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The Zoomdata Query Engine with Pushdown Processing

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In our last post, we explained how Logi Composer’s microservices architecture makes it easier to keep pace with advancements in technology and empower users to perform speed-of-thought analytics. Now, we’ll explore the Query Engine with pushdown processing.

The Logi Composer Query Engine is a microservice that sits between the web application (or a client application built with the Logi Composer JavaScript client) and the Logi Composer Smart Data Connectors. It is purpose-built for a general user population, which can be unpredictable and demanding.

The Query Engine has three primary roles:

  1. Deconstruct and convert user requests into distributed query execution plans
  2. Optimize queries and execution plans based on data platform capabilities, in-memory cached results, and its own Query Engine capabilities
  3. Execute data functions:
    1. Communicate with Logi Composer Smart Data Connectors to execute pushdown queries (see below)
    2. Retrieve data from in-memory cached results as appropriate
    3. Use in-memory processing to combine, append, and/or manipulate one or more data sets to produce only the values needed to fulfill the user’s request.

It can be deployed with all Logi Composer microservices on a single computer, or it can be deployed separately with a modern resource manager like YARN or Kubernetes (coming soon!) to take advantage of distributed processing.

Pushdown Processing

Unlike most traditional and even newer BI alternatives, Logi Composer is intelligently architected to allow users to interact directly with data down to row-level detail (within the context of one’s security privileges, of course!). Pushdown processing complements our implementation of websocket communication, and is necessary to support an ad-hoc, interactive user experience on fresh data. As users explore data at progressively lower levels of detail, Logi Composer pushes processing down as new queries. This is in contrast to other solutions that query and work off data extracts. Extracted datasets, whether in a cube, flat rows, or other format, restricts what and how the analysts engage with their data.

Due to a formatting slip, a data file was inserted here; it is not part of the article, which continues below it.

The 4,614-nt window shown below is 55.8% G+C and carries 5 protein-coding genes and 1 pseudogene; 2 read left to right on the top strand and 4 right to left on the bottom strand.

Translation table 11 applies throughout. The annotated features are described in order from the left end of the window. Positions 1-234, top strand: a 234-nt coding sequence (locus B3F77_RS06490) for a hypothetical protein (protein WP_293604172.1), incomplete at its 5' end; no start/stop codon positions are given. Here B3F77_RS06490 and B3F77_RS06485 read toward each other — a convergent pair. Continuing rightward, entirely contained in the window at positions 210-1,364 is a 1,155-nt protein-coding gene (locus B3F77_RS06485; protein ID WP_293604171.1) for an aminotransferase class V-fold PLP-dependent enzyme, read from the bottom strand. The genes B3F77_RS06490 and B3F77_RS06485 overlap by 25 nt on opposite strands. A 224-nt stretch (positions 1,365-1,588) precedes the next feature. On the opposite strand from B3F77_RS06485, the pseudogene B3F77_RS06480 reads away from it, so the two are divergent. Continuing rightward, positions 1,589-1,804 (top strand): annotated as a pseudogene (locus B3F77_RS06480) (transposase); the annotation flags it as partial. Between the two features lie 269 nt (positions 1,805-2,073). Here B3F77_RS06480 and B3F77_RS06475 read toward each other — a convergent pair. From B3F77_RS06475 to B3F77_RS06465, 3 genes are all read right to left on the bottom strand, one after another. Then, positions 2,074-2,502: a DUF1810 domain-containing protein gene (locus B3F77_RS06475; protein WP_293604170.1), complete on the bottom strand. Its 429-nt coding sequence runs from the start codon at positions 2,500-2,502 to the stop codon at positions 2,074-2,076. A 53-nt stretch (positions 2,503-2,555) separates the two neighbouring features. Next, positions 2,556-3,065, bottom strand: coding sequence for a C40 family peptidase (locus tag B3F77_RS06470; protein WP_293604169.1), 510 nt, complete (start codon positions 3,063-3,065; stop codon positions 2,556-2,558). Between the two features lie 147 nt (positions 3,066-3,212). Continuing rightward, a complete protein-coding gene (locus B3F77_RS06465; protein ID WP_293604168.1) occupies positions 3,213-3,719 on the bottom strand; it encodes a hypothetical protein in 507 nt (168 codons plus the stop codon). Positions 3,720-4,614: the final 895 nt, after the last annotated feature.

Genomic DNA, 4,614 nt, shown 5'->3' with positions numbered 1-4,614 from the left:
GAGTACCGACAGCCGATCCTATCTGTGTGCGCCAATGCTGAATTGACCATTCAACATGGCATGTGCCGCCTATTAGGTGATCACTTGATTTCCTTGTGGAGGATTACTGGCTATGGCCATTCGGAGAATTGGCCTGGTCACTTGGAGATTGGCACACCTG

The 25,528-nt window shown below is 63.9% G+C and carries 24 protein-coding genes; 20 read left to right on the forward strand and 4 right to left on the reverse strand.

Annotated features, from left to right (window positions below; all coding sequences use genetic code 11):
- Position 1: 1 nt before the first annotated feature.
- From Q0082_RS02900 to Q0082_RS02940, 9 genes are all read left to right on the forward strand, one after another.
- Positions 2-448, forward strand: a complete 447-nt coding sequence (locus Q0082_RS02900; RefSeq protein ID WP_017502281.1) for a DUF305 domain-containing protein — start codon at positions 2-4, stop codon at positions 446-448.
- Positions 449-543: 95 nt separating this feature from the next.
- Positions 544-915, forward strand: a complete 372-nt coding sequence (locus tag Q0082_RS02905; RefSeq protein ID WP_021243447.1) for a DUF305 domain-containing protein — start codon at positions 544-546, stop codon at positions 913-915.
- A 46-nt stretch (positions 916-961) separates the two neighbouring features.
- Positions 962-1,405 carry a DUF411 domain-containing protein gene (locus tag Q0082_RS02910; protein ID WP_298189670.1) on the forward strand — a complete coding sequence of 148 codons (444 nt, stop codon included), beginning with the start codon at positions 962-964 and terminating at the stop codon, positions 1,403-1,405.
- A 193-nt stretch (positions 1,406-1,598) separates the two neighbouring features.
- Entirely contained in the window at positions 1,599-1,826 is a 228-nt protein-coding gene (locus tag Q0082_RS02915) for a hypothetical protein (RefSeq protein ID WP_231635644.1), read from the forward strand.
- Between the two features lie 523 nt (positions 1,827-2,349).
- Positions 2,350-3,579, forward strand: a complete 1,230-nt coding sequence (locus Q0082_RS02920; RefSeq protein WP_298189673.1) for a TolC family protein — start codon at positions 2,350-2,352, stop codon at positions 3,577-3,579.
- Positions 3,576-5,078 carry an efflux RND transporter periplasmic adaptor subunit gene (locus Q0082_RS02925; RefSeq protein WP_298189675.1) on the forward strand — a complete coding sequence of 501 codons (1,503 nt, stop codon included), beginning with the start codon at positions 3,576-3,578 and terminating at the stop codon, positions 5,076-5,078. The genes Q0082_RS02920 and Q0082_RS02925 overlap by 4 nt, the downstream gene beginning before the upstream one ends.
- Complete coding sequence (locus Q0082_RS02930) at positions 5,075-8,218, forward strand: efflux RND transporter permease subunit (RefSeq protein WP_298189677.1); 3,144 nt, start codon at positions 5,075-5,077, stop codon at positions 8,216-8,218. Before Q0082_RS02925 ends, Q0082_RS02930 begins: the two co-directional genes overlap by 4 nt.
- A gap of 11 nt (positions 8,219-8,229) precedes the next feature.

With Logi Composer, the database returns only the values that the Query Engine needs to populate the user’s visualizations. The push-down architecture also avoids scaling up the Query Engine unnecessarily when complex processing can be better executed on high-performance database engines or scalable data platforms.

Query Optimizations Reduce Database and Network Load

Logi Composer pushes down as much work to the underlying data sources as possible. The Query Engine evaluates and optimizes each end-user request, and determines whether to submit all or part of the request to the target data sources. The engine can, if appropriate, push down filtering criteria, aggregations, calculations, and offset, limit, sort, and time bucketing operations.

Pushing down filters means the data platform engine doesn’t need to scan large datasets unnecessarily. It also reduces the amount of data transferred over the network from the data source to Logi Composer. Logi Composer can push down all filters required by a user’s security profile or that a user requests in the web application.

Pushdown of aggregations and calculations optimizes performance for the most resource-intensive operations. Logi Composer always pushes down aggregates: min, max, sum, avg, count, distinct count, last value, and percentiles. Where advantageous, the Query Engine combines several simpler aggregates to compute more complex metrics.

Time for Something Different

Logi Composer offers automatic time bucketing, which allows users to group and filter data by time categories such as current or prior week, month and year, rolling time periods, and so on. There’s no need to pre-aggregate or model time buckets, which frees technical personnel to focus on higher value objectives. All that’s needed is a date-time field. The Query Engine does all the work of interpreting and converting user requests to one or more queries and pushing the whole operation down to the data source.

To re-cap, the benefits of Logi Composer direct-connect with pushdown processing are:

  • The user always has access to fresh data from the source
  • Compute resources are scaled and managed where they make the most sense
  • Network bandwidth is conserved
  • Works very well for hybrid-cloud deployments, since there’s no need for massive data movement between systems

Originally published February 12, 2019; updated on March 19th, 2021

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